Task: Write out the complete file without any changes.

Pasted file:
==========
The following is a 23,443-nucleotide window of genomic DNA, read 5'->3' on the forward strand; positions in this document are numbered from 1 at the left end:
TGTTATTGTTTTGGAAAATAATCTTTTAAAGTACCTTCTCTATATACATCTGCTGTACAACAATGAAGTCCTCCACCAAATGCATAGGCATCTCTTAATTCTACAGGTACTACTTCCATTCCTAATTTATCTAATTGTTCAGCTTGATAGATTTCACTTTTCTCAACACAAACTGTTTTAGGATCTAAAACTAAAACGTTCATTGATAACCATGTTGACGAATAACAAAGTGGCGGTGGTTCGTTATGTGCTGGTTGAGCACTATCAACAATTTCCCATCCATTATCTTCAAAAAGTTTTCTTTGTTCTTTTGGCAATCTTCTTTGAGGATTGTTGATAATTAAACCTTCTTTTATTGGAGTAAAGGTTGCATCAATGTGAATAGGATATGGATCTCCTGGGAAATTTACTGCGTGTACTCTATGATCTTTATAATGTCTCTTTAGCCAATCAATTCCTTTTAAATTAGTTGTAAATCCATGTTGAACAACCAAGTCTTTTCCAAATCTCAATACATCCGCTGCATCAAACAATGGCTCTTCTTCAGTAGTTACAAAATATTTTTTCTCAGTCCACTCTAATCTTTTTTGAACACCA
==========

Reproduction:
The following is a 23,443-nucleotide window of genomic DNA, read 5'->3' on the forward strand; positions in this document are numbered from 1 at the left end:
TGTTATTGTTTTGGAAAATAATCTTTTAAAGTACCTTCTCTATATACATCTGCTGTACAACAATGAAGTCCTCCACCAAATGCATAGGCATCTCTTAATTCTACAGGTACTACTTCCATTCCTAATTTATCTAATTGTTCAGCTTGATAGATTTCACTTTTCTCAACACAAACTGTTTTAGGATCTAAAACTAAAACGTTCATTGATAACCATGTTGACGAATAACAAAGTGGCGGTGGTTCGTTATGTGCTGGTTGAGCACTATCAACAATTTCCCATCCATTATCTTCAAAAAGTTTTCTTTGTTCTTTTGGCAATCTTCTTTGAGGATTGTTGATAATTAAACCTTCTTTTATTGGAGTAAAGGTTGCATCAATGTGAATAGGATATGGATCTCCTGGGAAATTTACTGCGTGTACTCTATGATCTTTATAATGTCTCTTTAGCCAATCAATTCCTTTTAAATTAGTTGTAAATCCATGTTGAACAACCAAGTCTTTTCCAAATCTCAATACATCCGCTGCATCAAACAATGGCTCTTCTTCAGTAGTTACAAAATATTTTTTCTCAGTCCACTCTAATCTTTTTTGAACACCA